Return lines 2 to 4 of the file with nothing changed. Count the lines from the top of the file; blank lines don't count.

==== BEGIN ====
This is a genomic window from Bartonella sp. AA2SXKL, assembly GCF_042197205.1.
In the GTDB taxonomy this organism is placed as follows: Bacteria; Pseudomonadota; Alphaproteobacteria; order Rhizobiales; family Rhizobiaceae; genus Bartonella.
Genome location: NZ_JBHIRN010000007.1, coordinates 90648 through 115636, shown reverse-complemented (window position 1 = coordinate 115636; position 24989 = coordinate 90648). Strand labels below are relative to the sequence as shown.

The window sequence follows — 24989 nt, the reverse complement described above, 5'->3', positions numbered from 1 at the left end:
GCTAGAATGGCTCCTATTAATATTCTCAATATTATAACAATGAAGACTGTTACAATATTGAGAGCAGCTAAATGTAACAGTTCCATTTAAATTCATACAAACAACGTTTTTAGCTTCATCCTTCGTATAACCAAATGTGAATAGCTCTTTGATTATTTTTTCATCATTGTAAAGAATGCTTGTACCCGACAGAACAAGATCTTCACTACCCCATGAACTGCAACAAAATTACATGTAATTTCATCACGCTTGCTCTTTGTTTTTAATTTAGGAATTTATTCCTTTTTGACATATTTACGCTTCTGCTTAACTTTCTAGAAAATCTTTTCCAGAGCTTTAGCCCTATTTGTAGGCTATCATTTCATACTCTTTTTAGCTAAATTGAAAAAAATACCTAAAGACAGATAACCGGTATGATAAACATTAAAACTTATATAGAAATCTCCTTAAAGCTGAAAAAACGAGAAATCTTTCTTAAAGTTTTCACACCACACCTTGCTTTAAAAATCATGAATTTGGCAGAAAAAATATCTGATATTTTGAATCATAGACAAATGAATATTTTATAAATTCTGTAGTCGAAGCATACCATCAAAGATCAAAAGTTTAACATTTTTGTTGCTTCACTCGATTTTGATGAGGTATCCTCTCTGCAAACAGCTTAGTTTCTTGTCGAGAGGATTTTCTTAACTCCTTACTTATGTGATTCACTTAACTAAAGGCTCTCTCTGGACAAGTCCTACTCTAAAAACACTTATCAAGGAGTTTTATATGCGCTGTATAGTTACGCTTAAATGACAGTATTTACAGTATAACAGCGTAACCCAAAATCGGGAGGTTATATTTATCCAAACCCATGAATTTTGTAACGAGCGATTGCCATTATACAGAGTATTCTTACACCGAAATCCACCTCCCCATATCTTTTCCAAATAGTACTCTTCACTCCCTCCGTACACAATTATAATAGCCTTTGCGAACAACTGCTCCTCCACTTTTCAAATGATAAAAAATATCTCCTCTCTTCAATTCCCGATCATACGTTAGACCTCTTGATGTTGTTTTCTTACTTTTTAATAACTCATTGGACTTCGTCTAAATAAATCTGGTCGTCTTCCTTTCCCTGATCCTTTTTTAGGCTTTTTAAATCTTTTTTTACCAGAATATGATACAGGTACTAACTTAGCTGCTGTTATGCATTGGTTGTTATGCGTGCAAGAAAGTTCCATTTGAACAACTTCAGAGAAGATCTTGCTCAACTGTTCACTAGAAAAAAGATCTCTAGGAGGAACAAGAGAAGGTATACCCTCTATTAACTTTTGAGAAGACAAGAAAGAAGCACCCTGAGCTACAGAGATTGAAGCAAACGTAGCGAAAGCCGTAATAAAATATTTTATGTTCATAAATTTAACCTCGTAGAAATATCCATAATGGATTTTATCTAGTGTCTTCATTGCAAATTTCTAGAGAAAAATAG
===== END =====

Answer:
In the GTDB taxonomy this organism is placed as follows: Bacteria; Pseudomonadota; Alphaproteobacteria; order Rhizobiales; family Rhizobiaceae; genus Bartonella.
Genome location: NZ_JBHIRN010000007.1, coordinates 90648 through 115636, shown reverse-complemented (window position 1 = coordinate 115636; position 24989 = coordinate 90648). Strand labels below are relative to the sequence as shown.

The window sequence follows — 24989 nt, the reverse complement described above, 5'->3', positions numbered from 1 at the left end: